Lada Nakonechna; Merge Visible Composition 2016 Postponed Futures

Merge Visible, Composition 2016 by Lada Nakonechna

Contemporary Ukrainian artists, film-makers and writers pay tribute to earlier generations who created a futuristic moment in 20th century art in the Postponed Futures show at London’s GRAD gallery.

What was their future is now our distant past – but the future remains to be made, as the title suggests. The weight of history, of historic repression in the Stalin period is there, but also a sense of possibility.

Kyiv-born Nikita Kadan along with writers Konstantin Akinsha and Oleksiy Radynski have created an intriguing visual and written dialogue between past and present. The soaring weightlessness of the Soviet – and Ukrainian – avant-garde comes to life in the work of contemporary Ukrainian artist Lada Nakonechna.

In GRAD’s beautiful space near Oxford Circus there is a tantalising glimpse into a generation of artists who are well up there as classics alongside the more famous colleagues like El Lissitsky and Kyiv-born Malevich. Art works from the modernist period are set together with highly contemporary ones, reflecting today’s struggles in Ukraine.

Vasyl Ermilov: Plumbing 1930-31 Postponed Futures

Vasyl Ermilov: Plumbing, 1930-31. Courtesy Vladimir Tsarenkov

Small but precious paintings and designs by early Ukrainian Modernists Boris Kosarev, Vasyl Ermilov and Oleksandr Bohomazov hang like jewels on the GRAD walls.

Ermilov, for example, who was born in Kharkhiv in 1894, trained in Moscow. He worked with other Constructivists such as El Lissitsky in the early 1920s as a major Soviet designer. But, under Stalin, he was accused of “formalism” because he deviated from the state-imposed dogma of Socialist Realism.

Nikita Kadan; Victory (White Shelf) 2017 Postponed Futures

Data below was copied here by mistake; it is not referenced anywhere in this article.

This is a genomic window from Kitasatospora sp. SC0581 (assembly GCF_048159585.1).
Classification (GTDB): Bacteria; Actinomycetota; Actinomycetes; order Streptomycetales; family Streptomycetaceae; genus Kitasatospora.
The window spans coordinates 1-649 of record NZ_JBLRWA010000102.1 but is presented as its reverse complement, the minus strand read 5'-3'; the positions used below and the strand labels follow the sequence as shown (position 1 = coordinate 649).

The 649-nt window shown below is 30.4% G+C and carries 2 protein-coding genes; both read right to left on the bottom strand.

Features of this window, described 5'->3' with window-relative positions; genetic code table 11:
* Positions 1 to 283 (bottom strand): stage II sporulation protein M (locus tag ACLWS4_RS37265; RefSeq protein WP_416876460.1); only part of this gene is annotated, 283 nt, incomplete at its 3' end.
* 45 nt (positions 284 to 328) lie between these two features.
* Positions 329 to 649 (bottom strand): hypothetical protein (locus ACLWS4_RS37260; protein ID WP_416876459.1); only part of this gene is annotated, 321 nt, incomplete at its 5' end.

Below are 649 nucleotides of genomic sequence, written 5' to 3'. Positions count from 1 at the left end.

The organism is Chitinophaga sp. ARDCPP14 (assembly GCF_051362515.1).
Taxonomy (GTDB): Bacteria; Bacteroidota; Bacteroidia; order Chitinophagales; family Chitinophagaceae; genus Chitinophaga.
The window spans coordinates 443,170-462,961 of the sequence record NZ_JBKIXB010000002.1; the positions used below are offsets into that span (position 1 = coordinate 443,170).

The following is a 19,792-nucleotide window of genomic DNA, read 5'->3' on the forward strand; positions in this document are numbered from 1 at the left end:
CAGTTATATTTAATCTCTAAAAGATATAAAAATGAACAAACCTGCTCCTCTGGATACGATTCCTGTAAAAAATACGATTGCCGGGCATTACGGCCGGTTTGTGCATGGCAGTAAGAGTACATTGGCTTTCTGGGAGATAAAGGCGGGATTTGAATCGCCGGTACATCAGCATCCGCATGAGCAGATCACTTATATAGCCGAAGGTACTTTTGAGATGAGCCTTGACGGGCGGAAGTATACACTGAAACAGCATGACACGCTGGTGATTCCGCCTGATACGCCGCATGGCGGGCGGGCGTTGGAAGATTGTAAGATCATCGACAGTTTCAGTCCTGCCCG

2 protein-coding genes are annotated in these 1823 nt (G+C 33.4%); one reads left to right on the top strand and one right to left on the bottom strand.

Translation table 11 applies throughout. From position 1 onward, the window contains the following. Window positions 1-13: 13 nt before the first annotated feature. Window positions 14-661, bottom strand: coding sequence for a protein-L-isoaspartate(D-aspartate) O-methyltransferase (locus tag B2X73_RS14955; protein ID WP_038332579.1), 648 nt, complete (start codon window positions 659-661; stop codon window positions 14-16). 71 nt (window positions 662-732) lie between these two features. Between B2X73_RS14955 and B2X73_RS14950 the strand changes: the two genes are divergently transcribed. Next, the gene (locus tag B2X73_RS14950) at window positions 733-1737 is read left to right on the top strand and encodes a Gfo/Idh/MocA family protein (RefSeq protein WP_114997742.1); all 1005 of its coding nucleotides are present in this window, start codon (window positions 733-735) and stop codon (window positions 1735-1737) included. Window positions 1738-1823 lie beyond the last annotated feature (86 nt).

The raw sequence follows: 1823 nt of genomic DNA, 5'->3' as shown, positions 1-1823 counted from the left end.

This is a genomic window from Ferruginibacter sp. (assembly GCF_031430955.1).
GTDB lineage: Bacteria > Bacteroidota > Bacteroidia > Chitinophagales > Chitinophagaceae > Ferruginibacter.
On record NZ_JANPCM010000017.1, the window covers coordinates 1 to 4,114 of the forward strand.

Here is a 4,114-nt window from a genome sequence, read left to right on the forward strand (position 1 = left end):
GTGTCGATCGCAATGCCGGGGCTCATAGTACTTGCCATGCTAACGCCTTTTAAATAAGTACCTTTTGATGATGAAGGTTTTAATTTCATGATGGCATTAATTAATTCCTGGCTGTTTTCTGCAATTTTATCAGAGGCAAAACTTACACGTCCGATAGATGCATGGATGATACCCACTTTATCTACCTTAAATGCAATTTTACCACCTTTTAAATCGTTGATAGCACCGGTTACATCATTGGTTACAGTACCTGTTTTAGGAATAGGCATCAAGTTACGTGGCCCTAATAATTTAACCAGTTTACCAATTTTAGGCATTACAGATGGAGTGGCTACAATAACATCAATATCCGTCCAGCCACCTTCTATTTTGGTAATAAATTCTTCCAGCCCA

Nikita Kadan; Victory (White Shelf) 2017

Kadan’s re-creation of Ermilov’s Monument to Three Revolutions from 1924-25 is firmly set in the present. On the pristine white plinth is a strange object: teacups, fused together in a superheated gray mass. The artist retrieved this meteor-like thing from the ruins of a house in the Donbass area, pulverised by artillery strikes from Russian-led separatists.

Wall-based multi-media works, also by Kadan, strangely combine coal, black soil and vintage photographs of Soviet-era ceremonies and monuments.

Lada Nakonechna references the shocking devastation suffered by people in East Ukraine in her cut-outs from 2015. Her Merge Visible compositions have a visual purity reminiscent of the early avant-gardes, even though they are slivers of photos taken in today’s war zone.

Detail of melted cups on Victory by Nikita Kadan. Postponed Futures

Detail of melted cups place on the Victory plinth by Nikita Kadan

Curator-artist Kadan is a member of the Revolutionary Experimental Space artist group and co-founder of the Hudrada Artistic curatorial and activist group. He points to the “universal, international nature of the artistic avant-garde and its close connection with radical, liberating movements.” Contemporary artists are still beholden to the achievements of this time.

He notes that, “While the ‘Russian avant-garde’ exists, we must insist on a distinct Ukrainian one. The latter was repressed in the 1930s with particular cruelty due to the return to a centralised and authoritarian form of rule in an inversion of the early soviet policy of Ukrainisation’’ as Stalinist rule took hold throughout the Soviet Union.

A second space is devoted to Grey Horses, a 44-minute film by Mykola Ridnyi, which interweaves reminiscences of his great-grandfather with actions by a young group of anarchists. In one scene, a group of young people chat, while sitting on a rooftop. They want to understand the truth about the deaths during the 2014 Maidan uprising which overthrew Yanukovych and at the Trade Union House in Odessa later that year.

As part of this exploration, Konstantin Akinsha discusses the nature of the Ukrainian avant-garde. While he notes that Kyiv, Kharkiv and Odessa gave birth to the shooting stars of early 20th century Modernism, he strikes a balanced, anti-nationalist note. Oleksiy Radynski’s essay Against ‘national avant-garde’ is perhaps the most revealing.

Akinsha dislikes the terms Russian and Ukrainian avant-garde. He prefers to understand these outstanding artists as part of a Soviet avant-garde, given that they were not only Russians or Ukrainians but also Latvians, Belarusians and Georgians and many nationalities.

In the big picture being offered by London’s galleries, museums and libraries commemorating the Russian revolution of 1917, here is a more modest but distinct voice.

GRAD has given space for an understanding of how modernism and internationalism are still powerful and relevant.  Not to be viewed with blind optimism, but in the context of today’s realities and possibilities. Time to realise that postponed future indeed.

Postponed Futures is at the GRAD Gallery, 3-4a Little Portland Street, W1W 7JB. Free admission.

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